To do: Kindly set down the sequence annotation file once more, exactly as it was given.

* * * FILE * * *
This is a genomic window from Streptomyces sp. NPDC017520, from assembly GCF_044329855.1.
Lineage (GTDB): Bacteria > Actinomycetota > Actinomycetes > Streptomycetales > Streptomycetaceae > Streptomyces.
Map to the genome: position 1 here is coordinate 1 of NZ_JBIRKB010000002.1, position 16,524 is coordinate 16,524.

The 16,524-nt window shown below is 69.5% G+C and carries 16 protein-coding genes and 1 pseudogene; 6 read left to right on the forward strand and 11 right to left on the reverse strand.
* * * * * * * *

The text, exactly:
This is a genomic window from Streptomyces sp. NPDC017520, from assembly GCF_044329855.1.
Lineage (GTDB): Bacteria > Actinomycetota > Actinomycetes > Streptomycetales > Streptomycetaceae > Streptomyces.
Map to the genome: position 1 here is coordinate 1 of NZ_JBIRKB010000002.1, position 16,524 is coordinate 16,524.

The 16,524-nt window shown below is 69.5% G+C and carries 16 protein-coding genes and 1 pseudogene; 6 read left to right on the forward strand and 11 right to left on the reverse strand.